Introduction

Psalm 107 begins what is labeled in many Bibles as “Book V” of the Psalms. This book—or collection—of Psalms was most likely assembled upon the Israelites return to the land of Israel at the end of their captivity in Babylon. After 70 years of captivity, the return to Israel was a monumental sign of the Lord to those returning, something that is very rare in all of human history. How many times has a nation that was conquered and dispersed found their way back to their original country and re-formed themselves? So it’s no surprise that the very first Psalm in the final book of the Psalms strongly emphasizes “hesed”—the Hebrew word translated in the NASB as “lovingkindness”.

Human love is almost always expressed by a different word in Hebrew, ”aheb”, which when referring to man’s love for or towards God usually involves obedience. God’s love expressed to man is most often expressed as “hesed”, most closely meaning “lovingkindness”. The closest NT equivalent may be “grace”, but that doesn’t quite get it. “Lovingkindness” is the expression of God’s determination to keep His promises to His chosen people in spite of their sin and rebellion. It’s not an apathetic response to sin, but a deliberate act to bring the sinner back to God. It’s God’s divine mercy and forgiveness toward sinners when repayment of sins through the sacrificial system was no longer effective. “Hesed” is always an expression of love by God to someone with which He has a relationship. The 2 words it’s most closely associated with are “covenant” and “faithfulness”.

Imagine how precious this concept was to a nation thought at one point to be completely destroyed—even dead—only to come back to life and returned to Him both physically and spiritually. Although the returning Israelites experienced spiritual reawakening in their covenant and faithfulness to God, they were painfully aware it was nothing they accomplished on their own but only by His lovingkindness alone.

1Oh give thanks to the Lord, for He
is good,
For His lovingkindness is everlasting.
2Let the redeemed of the Lord say so,
Whom He has redeemed from the
hand of the adversary
3And gathered from the lands,
From the east and from the west,
From the north and from the south.

[Read v.1-3]

Q: How does this introduction to the Psalm fit with the definition of lovingkindness provided above?

A: His love endures for the purpose of redeeming the sinner, of bringing them back to Him spiritually. The redeemed are those who He has never given up on and that have responded spiritually to His gathering them back. It the very picture of the meaning of God’s lovingkindness.

 

Observation

In v.4-32 are 4 teachings of the nature of God’s lovingkindness. Although they vary in length, each is structured in the exact same order: (1) the people’s sin, (2) the people’s cry for a return to God, (3) God’s application of His lovingkindness, and (4) the praise due Him for that lovingkindness. Identify each of these sub-sections and then summarize what they teach about God’s lovingkindness.

4They wandered in the wilderness in
a desert region;
They did not find a way to an
inhabited city.
5They were hungry and thirsty;
Their soul fainted within them.
6Then they cried out to the Lord in
their trouble;
He delivered them out of thei
distresses.
7He led them also by a straight way,
To go to an inhabited city.
8Let them give thanks to the Lord for
His lovingkindness,
And for His wonders to the sons of
men!
9For He has satisfied the thirsty soul,
And the hungry soul He has filled
with what is good.

[Read v.4-9]

  • (v.4-5) The Sin: The nation Israel, having first rejected taking hold of the Promised Land, wandered not just in a physical wilderness but a spiritual one, experiencing 40 years of spiritual thirst and hunger that produced a wanting soul. (Or in the case of the return from Babylon, 70 years of captivity.)

  • (v.6) The Cry: The Lord responded to those who finally turned to Him.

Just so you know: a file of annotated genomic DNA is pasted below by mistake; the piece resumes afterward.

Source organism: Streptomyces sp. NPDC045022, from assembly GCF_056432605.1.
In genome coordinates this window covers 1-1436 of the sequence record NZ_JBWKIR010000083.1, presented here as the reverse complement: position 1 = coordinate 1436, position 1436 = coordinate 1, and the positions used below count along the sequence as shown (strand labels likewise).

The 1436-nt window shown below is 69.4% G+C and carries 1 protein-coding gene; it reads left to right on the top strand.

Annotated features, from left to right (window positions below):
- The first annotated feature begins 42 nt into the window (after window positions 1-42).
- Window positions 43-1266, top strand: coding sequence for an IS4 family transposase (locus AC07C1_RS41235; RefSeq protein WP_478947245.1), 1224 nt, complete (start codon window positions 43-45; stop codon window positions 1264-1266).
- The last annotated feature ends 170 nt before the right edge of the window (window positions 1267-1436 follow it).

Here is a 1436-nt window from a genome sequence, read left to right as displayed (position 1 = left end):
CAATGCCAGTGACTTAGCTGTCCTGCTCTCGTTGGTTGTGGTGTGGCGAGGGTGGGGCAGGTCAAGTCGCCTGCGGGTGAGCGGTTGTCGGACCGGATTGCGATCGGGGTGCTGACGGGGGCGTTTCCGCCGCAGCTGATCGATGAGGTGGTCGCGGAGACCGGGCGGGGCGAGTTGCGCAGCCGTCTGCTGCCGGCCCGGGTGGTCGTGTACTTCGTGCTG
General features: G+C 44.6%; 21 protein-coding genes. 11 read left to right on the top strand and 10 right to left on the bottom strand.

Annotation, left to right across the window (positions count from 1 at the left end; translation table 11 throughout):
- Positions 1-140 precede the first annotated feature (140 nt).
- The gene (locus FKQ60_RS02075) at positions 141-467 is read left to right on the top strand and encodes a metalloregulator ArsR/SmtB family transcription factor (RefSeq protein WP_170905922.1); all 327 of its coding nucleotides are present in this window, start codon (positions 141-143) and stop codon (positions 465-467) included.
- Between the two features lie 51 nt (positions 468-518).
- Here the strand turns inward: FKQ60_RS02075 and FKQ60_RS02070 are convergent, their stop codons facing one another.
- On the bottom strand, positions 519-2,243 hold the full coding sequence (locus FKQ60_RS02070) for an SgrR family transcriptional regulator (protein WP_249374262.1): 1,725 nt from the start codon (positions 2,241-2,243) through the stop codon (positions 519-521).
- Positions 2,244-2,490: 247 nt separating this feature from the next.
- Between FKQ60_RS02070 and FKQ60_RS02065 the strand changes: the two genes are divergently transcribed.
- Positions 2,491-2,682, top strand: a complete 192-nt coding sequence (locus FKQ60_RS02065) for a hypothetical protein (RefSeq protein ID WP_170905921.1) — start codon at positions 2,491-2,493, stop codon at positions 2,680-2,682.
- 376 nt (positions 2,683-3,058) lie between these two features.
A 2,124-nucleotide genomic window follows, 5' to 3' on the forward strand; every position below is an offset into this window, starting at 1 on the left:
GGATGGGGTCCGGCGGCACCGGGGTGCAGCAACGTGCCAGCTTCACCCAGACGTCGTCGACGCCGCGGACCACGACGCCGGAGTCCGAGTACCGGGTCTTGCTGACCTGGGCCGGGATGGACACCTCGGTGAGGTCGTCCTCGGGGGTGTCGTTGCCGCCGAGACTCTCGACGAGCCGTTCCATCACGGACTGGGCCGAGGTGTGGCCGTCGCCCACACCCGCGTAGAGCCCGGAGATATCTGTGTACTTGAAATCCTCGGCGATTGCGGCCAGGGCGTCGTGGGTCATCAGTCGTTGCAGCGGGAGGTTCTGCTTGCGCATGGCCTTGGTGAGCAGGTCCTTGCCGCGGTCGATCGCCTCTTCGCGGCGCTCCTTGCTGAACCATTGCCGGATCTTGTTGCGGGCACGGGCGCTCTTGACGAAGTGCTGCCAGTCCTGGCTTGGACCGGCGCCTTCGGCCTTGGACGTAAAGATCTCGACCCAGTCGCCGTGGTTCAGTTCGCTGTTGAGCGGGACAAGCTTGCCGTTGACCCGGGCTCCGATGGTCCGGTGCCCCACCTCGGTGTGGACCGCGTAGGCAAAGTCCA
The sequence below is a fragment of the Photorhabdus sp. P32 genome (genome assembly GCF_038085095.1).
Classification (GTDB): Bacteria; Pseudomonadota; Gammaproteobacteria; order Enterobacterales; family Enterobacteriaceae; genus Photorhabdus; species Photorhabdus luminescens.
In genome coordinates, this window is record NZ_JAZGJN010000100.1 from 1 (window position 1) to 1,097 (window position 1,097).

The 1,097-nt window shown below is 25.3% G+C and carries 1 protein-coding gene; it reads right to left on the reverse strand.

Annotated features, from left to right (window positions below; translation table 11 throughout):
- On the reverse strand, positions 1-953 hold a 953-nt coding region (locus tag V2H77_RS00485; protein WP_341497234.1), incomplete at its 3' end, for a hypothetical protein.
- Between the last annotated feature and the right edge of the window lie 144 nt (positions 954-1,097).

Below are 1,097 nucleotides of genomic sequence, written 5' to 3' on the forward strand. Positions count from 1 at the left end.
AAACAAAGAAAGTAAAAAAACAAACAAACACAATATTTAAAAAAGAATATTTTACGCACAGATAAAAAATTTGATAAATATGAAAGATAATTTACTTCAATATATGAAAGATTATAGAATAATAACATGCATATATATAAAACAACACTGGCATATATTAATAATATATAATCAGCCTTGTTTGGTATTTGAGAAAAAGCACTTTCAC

• (v.7) His Lovingkindness: He provided the spiritual path to enable them to both be reconciled and obedient in order to live according to His ways. [Note: The phrase the "straight way" may sound familiar as this is the role of John the Baptist in preparing the people for Christ’s earthly ministry. See Luke 3:3-6.]

  • (v.8-9) The Praise: His enduring love worked miracles to bring the spiritual food and water necessary to satisfy their soul.

Q: What is the first quality of God’s lovingkindness?

A: It endures to satisfy our soul.

Application: The Israelites between Egypt and the Promised Land often grumbled more about their physical circumstances than the spiritual. Do you understand that God often uses physical circumstances to get you to see the need to address the spiritual root causes? Are you or have you ever been in a situation where it took extreme physical circumstances to get you to turn to God? Did He simply erase the circumstances, or were there spiritual steps on your part?

10There were those who dwelt in
darkness and in the shadow
of death,
Prisoners in misery and chains,
11Because they had rebelled against
the words of God
And spurned the counsel of the
Most High.
12Therefore He humbled their heart
with labor;
They stumbled and there was none
to help.
13Then they cried out to the Lord in
their trouble;
He saved them out of their distresses.
14He brought them out of darkness
and the shadow of death
And broke their bands apart.
15Let them give thanks to the Lord
for His lovingkindness,
And for His wonders to the sons of
men!
16For He has shattered gates of
bronze
And cut bars of iron asunder.

[Read v.10-16]

  • (v.10-12) The Sin: To rebel against God is to make someone or something else one’s master in place of Him. Instead of having the “words of God” to light his path, the rebel has only the darkness and chains of the new master.

  • (v.13) The Cry: The Lord responded to those who finally turned to Him.

  • (v.14) His Lovingkindness: Following the “words of God” produces spiritual freedom, breaks the spiritual bonds placed by false masters, rescues one from the edge of eternal death to which such masters ultimately lead.

  • (v.15-16) The Praise: He worked miracles on behalf of prisoners that on their own could have never overcome the gates that locked them in and the iron bars that covered the windows to prevent escape.

Q: What is the second quality of God’s lovingkindness?

A: It endures to set our soul free.

Application: What enslaves you? Is it God’s Word for freedom or a substitute that keeps you in darkness? How can you identify masters to whom you have given authority for an area of your life? [Hint: Those things furthest from adhering to His Word.]

17Fools, because of their rebelliou
way,
And because of their iniquities, were
afflicted.
18Their soul abhorred all kinds of
food,
And they drew near to the gates of
death.